The city is delightful, as I had discovered last year, unique and captivating, glorious piazzas framed with fluted palaces and street porticoes shading elegant shops. A bikers paradise and a high heel nightmare of cobblestones!

mantua literature festival volunteers


Little kids splashed paint on wolf stencils after listening engrossed to the fable while the blue T shirted bigger kids were the team of  volunteers essential to the smooth organisation of the Festival.

Workshop areas were in tune with the ecological issues espoused – recycled cardboard benches and very cute egg cartons offered comfy seating in the book sharing area.


The local speciality of ‘sbrisolona’ cake was everywhere and hard to refuse when it was Mantua Hemingway cafeoffered in bite size takeaway cones – essential sugar for the brain as there was no time to doze off. A quick make-up refresh was on hand and the dog could get his fix just across the way. Book readings in the park, a special immigration info point with all the latest updates, and a mix of movies even one retracing Hemingway’s steps in Sardinia.

All inspiring and stimulating!

And as the sun set on each day, it was time to drift to a new location for a well deserved spritz before dinner exchanging workshop details with friends before parting ways again to the evening presentation. Newly dedicated books underarms, and another queue that offered new conversations with strangers who were keen to share their experiences.

Mantua nightlife A surprise  Tango lesson at our restaurant on the last night and we were ready to say goodbye to this magic city of Mantua…..until next year!Mantua doorknocker



Lisa Clifford, and the Art of Writing

It was a night out at the bookshop to learn some tricks of the trade from Lisa Clifford, so not a book presentation, but tips on how to improve your writing, for aspiring writers like myself.

The star of the show was Lisa a long term Florence resident, Aussie at heart, and more importantly author of  4 books. Lisa is a non fiction writer and I am drawn to storytellers, particularly fascinated by stories of times gone by, which explain so much about why Italy and Italians are like they are today.While Lisa’s book – The Promise tells of her years of indecision before moving to Florence to be with the love of her life, her next book Death in the Mountains, a murder mystery, evokes vivid descriptions and customs of a farming lifestyle now lost. So it was fun to hear her recount anecdotes of Tuscan life – where country women supplemented their income by wet nursing babes from the orphanage, or served up a rather gruesome meal to stop their kids from wetting the bed ( you’ll have to read the book to discover what that was!). Her more recent book Naples: A way of  love  has such an great cover that it teases you to be picked up.Lisa Clifford workshop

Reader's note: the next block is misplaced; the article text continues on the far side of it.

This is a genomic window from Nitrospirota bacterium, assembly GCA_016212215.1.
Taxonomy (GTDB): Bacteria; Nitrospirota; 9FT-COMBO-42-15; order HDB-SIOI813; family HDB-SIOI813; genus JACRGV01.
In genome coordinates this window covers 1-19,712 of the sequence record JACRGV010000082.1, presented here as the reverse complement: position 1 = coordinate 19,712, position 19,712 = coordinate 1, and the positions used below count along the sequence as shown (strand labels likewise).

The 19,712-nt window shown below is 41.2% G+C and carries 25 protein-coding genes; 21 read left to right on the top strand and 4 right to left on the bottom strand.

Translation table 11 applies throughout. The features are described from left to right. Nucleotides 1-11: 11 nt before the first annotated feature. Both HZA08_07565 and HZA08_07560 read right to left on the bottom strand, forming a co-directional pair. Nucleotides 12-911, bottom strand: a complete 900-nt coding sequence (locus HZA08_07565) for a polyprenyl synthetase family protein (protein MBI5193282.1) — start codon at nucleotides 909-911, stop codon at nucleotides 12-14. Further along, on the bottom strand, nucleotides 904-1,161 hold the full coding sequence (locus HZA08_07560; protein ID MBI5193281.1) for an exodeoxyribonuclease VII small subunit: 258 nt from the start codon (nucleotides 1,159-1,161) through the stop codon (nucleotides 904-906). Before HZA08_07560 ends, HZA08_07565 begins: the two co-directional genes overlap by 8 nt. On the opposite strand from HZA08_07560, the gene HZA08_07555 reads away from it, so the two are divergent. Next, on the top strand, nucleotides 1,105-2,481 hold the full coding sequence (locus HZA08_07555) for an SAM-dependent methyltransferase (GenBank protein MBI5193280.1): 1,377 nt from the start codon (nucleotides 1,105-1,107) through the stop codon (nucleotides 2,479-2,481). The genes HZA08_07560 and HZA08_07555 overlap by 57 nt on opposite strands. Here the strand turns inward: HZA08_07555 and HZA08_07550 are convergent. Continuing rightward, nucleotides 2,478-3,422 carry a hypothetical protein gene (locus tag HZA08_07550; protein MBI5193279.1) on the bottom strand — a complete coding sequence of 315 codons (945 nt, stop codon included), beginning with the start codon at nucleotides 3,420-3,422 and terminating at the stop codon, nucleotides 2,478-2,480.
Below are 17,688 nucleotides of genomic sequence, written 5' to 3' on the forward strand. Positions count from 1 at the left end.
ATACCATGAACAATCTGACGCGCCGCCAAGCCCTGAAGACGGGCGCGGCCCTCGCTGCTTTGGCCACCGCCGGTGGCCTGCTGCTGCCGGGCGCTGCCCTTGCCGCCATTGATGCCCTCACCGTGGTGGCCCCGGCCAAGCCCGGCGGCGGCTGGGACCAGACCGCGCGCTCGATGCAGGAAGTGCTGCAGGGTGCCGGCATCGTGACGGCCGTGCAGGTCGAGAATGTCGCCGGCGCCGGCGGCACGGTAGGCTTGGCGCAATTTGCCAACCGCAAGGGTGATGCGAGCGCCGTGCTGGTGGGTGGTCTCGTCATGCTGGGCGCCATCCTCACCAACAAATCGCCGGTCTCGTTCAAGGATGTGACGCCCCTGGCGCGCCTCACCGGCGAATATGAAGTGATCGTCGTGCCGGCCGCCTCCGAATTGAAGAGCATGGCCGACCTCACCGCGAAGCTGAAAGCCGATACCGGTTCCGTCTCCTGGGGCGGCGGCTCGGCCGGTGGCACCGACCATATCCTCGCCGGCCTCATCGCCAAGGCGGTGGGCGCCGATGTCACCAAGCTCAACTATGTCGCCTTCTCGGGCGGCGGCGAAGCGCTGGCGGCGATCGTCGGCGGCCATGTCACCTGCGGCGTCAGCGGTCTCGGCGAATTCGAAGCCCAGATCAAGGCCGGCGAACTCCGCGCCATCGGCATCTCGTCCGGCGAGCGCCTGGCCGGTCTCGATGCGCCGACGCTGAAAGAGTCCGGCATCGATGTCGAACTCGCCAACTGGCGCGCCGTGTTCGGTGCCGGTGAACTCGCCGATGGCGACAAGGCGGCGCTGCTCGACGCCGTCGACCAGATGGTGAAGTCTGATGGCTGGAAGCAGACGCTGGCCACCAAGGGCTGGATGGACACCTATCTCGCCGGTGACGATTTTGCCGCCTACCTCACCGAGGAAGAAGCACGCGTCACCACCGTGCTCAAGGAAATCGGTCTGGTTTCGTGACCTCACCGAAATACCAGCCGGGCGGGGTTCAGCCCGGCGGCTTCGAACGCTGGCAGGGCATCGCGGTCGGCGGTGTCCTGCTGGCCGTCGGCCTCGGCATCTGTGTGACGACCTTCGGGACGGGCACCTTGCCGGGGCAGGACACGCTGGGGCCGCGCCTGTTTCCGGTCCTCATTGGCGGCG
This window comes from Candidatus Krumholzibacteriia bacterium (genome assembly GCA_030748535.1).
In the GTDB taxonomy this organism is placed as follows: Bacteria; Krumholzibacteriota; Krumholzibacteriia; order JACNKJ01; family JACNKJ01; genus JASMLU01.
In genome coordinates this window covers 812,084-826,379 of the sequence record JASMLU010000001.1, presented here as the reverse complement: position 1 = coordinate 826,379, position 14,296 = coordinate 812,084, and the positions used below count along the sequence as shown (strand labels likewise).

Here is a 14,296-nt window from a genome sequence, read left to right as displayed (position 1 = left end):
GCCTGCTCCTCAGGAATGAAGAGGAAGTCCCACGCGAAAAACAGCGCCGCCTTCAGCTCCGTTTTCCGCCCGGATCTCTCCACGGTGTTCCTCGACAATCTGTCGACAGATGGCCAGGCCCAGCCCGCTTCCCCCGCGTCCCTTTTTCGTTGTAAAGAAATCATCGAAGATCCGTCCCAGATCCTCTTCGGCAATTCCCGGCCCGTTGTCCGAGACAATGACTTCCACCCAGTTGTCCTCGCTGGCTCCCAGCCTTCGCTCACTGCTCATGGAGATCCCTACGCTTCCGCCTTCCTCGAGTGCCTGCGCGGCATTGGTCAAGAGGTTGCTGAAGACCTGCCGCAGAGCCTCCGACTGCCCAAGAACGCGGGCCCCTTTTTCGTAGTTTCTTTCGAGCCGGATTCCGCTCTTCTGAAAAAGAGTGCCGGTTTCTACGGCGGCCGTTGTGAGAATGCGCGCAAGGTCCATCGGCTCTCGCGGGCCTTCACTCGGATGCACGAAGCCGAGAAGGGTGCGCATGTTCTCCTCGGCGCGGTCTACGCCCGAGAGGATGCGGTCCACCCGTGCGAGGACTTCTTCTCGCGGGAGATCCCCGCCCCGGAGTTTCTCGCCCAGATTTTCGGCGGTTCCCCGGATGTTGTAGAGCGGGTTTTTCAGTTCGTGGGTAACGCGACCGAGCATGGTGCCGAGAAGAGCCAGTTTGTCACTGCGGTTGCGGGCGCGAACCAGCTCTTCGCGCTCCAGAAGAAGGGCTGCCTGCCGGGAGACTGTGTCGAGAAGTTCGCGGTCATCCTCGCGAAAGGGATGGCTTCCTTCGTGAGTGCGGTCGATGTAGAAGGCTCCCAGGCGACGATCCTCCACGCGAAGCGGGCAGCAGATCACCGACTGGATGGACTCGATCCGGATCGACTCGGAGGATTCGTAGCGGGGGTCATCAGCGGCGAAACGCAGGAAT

Last year I took the plunge to enrol in the Art of Writing Workshop which she had organised in the Tuscan hills near Florence, and was truly inspired by the tutors and the content. Creative writing workshops, in English, are not so easily found here in Italy and with a mix of locals and overseas visitors we had an intense and stimulating week. For a beginner like me it was a great experience , and while the book remains smouldering somewhere in the back of my brain, at least my conscience kicked in enough to have me start this blog. Jim Friel was my mentor, a hard task master, with a quick wit and cheeky grin that makes him endearing even when the pressure is on.

And it was not all work…..Lisa Clifford                       Porciano castle

Lisa with cheese maker Lorenzo




Exploring castles, old mills and savouring local cheese and salamis made a great break.Casentino castle

Old flour grinder







The Art of Writing workshops still have some free spaces, so in case anyone is interested more details can be found on the art of writing website

I still have a long way to go but will share one of my exercises of that week.

Strangers in the night.                               Night view CornigliaThe sea below glistened from the moonlight, spreading out slowly like a ripple as the clouds moved on to play hide and seek with the stars. The little villages stood out like islands, bathed in their colourful lights calling out to her to come and join the fun. She thought it was such a romantic time of day and sighed. Her thoughts wandered to the last time he had been with her here, and they had danced; swirling, twirling and entwined to the passionate beat of salsa. The stars had looked kindly on them then as they were madly in love and their gaiety had rung out across the water.

He sensed her despair and moved a little closer daring to think she may not push him away this time. He could feel the warmth of her body even from a distance and sense the yearning in her heart. He had had a hard day, in fact a hard few months where nothing had gone right. It was tough these days. Every day seemed a survival test and he was getting old and his body was slowly wearing out. After that fall the break had never healed properly so he even limped a little now. Still he glided slowly towards her, with hardly a whisper of a limp, so silently she didn’t even stir. He too wanted to be close to her. He dared again and took another step, and brushed her leg and their eyes met as she looked down to pat his head, and he no longer felt like a stray.